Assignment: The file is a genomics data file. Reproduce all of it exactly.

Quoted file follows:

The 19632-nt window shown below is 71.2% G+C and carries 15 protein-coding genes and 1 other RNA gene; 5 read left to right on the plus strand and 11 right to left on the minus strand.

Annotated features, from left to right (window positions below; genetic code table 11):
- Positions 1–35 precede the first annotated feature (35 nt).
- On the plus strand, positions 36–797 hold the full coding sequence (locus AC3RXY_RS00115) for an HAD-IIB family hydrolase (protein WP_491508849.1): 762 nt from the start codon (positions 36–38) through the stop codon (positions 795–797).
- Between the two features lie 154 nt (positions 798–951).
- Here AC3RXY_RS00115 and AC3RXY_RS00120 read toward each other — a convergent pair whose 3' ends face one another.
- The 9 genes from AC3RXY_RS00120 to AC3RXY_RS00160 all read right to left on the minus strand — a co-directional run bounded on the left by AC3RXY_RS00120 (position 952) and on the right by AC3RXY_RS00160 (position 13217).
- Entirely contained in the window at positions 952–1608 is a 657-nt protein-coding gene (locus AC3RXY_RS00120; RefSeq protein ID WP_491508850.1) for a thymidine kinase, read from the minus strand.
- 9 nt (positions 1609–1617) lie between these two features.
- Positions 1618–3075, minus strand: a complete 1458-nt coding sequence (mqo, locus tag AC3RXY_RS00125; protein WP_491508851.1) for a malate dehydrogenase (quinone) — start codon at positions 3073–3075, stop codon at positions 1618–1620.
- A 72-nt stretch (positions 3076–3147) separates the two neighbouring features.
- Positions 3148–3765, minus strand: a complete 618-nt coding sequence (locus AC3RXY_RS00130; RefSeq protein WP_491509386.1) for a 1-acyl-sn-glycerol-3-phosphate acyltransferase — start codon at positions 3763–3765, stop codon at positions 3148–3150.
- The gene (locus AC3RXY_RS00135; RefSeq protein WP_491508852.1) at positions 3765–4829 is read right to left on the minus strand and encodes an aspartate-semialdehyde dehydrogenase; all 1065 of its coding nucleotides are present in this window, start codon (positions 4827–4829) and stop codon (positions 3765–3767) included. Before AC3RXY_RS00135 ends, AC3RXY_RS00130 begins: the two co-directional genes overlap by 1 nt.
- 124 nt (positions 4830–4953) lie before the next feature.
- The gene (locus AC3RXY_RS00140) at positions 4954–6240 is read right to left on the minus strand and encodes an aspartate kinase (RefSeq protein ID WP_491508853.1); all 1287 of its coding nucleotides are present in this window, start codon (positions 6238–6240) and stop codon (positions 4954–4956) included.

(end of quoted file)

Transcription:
The 19632-nt window shown below is 71.2% G+C and carries 15 protein-coding genes and 1 other RNA gene; 5 read left to right on the plus strand and 11 right to left on the minus strand.

Annotated features, from left to right (window positions below; genetic code table 11):
- Positions 1–35 precede the first annotated feature (35 nt).
- On the plus strand, positions 36–797 hold the full coding sequence (locus AC3RXY_RS00115) for an HAD-IIB family hydrolase (protein WP_491508849.1): 762 nt from the start codon (positions 36–38) through the stop codon (positions 795–797).
- Between the two features lie 154 nt (positions 798–951).
- Here AC3RXY_RS00115 and AC3RXY_RS00120 read toward each other — a convergent pair whose 3' ends face one another.
- The 9 genes from AC3RXY_RS00120 to AC3RXY_RS00160 all read right to left on the minus strand — a co-directional run bounded on the left by AC3RXY_RS00120 (position 952) and on the right by AC3RXY_RS00160 (position 13217).
- Entirely contained in the window at positions 952–1608 is a 657-nt protein-coding gene (locus AC3RXY_RS00120; RefSeq protein ID WP_491508850.1) for a thymidine kinase, read from the minus strand.
- 9 nt (positions 1609–1617) lie between these two features.
- Positions 1618–3075, minus strand: a complete 1458-nt coding sequence (mqo, locus tag AC3RXY_RS00125; protein WP_491508851.1) for a malate dehydrogenase (quinone) — start codon at positions 3073–3075, stop codon at positions 1618–1620.
- A 72-nt stretch (positions 3076–3147) separates the two neighbouring features.
- Positions 3148–3765, minus strand: a complete 618-nt coding sequence (locus AC3RXY_RS00130; RefSeq protein WP_491509386.1) for a 1-acyl-sn-glycerol-3-phosphate acyltransferase — start codon at positions 3763–3765, stop codon at positions 3148–3150.
- The gene (locus AC3RXY_RS00135; RefSeq protein WP_491508852.1) at positions 3765–4829 is read right to left on the minus strand and encodes an aspartate-semialdehyde dehydrogenase; all 1065 of its coding nucleotides are present in this window, start codon (positions 4827–4829) and stop codon (positions 3765–3767) included. Before AC3RXY_RS00135 ends, AC3RXY_RS00130 begins: the two co-directional genes overlap by 1 nt.
- 124 nt (positions 4830–4953) lie before the next feature.
- The gene (locus AC3RXY_RS00140) at positions 4954–6240 is read right to left on the minus strand and encodes an aspartate kinase (RefSeq protein ID WP_491508853.1); all 1287 of its coding nucleotides are present in this window, start codon (positions 6238–6240) and stop codon (positions 4954–4956) included.